that they are the problem. That it is not
the system more generally that has let

them down, it is they are now the
problem and they should make amends
for simply being who they are. That
would be a very dangerous turn of
events.”
Diane Reay, emeritus professor of
education at the University of Cam-
bridge, said: “I think there’s growing
levels of social resentment and a sense
of being left behind among white
working classes. Research shows us
very high levels of polarisation,
particularly between highly creden-
tialed groups, those of us with degrees,
and those people who leave school with
very few qualifications.
“There’s a lack of understanding and
empathy for the class ‘other’ among all
class groups, but I think that it has the
most power to injure and to have a
detrimental effect on those with the
least power in society, those who see
themselves as educational failures and
losers.”

Nicola Woolcock


Education Correspondent


Theresa May’s attempt to make Britain


a world leader against “modern slav-


ery” has provoked such a backlash that


officials have largely stopped using the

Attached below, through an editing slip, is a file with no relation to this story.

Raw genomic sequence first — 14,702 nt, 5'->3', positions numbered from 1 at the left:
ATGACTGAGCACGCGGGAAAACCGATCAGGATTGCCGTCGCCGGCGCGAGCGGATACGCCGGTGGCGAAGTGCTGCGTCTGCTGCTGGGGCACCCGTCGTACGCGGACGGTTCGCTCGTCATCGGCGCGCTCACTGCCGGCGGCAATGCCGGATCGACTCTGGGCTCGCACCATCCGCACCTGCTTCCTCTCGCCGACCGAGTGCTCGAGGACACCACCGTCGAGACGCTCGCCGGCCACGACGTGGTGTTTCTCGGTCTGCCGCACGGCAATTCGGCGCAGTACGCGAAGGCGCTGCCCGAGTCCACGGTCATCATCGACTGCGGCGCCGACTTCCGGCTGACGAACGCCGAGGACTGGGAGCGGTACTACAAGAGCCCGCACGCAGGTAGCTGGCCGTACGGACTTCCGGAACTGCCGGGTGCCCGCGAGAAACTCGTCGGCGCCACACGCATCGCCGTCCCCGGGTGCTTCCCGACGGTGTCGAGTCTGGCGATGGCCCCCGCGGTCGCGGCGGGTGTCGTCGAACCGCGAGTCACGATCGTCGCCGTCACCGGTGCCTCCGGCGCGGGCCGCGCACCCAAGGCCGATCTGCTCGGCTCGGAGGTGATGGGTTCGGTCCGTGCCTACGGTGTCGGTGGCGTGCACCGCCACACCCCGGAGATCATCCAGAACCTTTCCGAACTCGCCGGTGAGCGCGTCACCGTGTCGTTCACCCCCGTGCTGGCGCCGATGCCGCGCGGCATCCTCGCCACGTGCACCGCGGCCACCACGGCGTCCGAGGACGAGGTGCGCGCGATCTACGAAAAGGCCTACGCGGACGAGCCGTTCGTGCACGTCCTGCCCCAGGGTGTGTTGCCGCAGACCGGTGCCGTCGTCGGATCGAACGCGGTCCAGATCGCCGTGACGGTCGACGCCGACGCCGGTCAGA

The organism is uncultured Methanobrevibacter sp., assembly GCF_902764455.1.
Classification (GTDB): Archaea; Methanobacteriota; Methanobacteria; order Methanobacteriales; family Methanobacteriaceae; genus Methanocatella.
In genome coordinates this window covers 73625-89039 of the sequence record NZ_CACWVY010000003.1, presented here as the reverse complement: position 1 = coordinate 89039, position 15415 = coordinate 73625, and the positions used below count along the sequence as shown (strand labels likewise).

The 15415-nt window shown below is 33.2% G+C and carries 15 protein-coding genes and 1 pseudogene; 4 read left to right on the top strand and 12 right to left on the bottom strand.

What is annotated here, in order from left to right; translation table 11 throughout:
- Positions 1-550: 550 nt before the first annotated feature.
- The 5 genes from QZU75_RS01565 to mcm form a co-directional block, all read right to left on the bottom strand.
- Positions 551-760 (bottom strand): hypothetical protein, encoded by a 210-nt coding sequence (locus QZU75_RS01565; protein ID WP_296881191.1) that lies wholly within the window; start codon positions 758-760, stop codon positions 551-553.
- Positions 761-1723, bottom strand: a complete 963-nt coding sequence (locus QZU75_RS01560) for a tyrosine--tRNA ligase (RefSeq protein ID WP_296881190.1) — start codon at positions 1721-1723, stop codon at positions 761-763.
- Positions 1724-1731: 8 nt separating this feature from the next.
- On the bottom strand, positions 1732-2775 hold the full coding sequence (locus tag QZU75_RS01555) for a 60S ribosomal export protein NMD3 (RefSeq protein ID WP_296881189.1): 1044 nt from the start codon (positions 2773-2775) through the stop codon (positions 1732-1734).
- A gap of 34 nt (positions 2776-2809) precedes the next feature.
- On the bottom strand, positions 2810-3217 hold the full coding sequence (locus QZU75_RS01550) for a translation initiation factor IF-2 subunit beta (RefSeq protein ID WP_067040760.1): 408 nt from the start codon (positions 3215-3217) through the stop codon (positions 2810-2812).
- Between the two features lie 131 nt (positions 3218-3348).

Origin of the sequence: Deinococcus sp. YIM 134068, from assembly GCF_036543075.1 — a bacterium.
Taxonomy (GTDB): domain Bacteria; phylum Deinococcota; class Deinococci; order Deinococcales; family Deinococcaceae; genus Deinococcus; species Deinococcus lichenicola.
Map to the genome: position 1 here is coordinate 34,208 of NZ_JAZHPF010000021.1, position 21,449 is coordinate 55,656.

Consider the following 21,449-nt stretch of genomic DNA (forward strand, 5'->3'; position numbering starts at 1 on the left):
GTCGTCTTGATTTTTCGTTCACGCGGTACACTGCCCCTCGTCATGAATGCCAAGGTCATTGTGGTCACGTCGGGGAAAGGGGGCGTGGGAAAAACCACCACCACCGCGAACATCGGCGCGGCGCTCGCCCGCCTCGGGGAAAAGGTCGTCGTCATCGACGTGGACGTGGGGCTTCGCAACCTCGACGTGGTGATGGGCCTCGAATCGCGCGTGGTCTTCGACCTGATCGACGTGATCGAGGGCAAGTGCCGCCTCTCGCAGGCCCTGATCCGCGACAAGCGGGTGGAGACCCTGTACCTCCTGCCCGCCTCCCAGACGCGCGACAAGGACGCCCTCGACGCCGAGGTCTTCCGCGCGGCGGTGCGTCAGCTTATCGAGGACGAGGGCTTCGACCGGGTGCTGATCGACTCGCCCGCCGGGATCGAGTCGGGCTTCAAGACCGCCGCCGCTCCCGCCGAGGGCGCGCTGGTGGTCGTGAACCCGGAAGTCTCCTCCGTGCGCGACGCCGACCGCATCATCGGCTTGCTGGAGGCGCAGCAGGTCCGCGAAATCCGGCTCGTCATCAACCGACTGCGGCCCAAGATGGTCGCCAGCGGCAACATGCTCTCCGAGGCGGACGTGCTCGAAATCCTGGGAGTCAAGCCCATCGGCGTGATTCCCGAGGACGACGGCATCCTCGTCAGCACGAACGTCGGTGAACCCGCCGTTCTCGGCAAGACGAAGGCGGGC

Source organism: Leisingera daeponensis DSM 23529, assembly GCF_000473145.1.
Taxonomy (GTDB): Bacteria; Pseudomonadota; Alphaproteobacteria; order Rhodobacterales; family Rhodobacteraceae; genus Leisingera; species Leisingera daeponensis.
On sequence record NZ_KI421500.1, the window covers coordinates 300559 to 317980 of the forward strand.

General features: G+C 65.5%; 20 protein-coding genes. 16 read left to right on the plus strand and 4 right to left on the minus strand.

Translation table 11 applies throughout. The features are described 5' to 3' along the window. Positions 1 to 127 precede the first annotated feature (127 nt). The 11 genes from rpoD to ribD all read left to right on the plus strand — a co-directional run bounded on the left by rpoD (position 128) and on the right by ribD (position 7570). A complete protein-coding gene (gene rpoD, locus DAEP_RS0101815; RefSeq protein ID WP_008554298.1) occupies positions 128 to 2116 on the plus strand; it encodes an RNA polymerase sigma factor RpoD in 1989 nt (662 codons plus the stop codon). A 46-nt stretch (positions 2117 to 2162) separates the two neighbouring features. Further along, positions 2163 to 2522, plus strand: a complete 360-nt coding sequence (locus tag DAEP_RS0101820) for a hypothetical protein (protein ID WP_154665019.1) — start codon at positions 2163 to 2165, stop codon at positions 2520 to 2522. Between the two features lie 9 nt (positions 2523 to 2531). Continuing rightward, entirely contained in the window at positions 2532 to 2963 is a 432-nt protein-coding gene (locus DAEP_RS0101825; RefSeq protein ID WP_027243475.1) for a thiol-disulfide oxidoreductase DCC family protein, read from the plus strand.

divisive term, a report discloses today.


The description, which covers forced


labour, human trafficking and child


workers, is seen as a “made-up western


agenda” and is particularly unaccept-


able in countries with a colonial history


of slavery. None of the 40 million vic-


tims of modern slavery played a role in


on slavery and forced labour began in
1926; Mrs May launched her campaign
as home secretary in 2014 and con-
tinued it from Downing Street.
“The UK has tended to ask others to
adopt its own approach, rather than
building on existing experience,” the
report states. British diplomats per-
suaded the UN to pledge in 2015 to end
“modern slavery” alongside forced
labour, human trafficking and child
labour. Most of those interviewed by
the commission, such as civil servants,
aid workers and former slaves, saw the

term as unhelpful for its connection to
colonialism. “It was also criticised for...
being too broad, vague and lacking in
legal definition,” the report says.
The watchdog formally rated the
performance of Britain’s £240 million
modern slavery effort as unsatisfactory.
The Foreign, Commonwealth and
Development Office said it did not
recognise the picture painted by the re-
port, adding: “The majority of the pro-
gramme is in early stages and already
producing a range of useful outputs.”
dkennedy@thetimes.co.uk

Dominic Kennedy


The sky’s the limit A kite surfer leaves the beach far below in Lytham St Annes, Lancashire. The sunshine will be back today — along with showers. Weather, page 57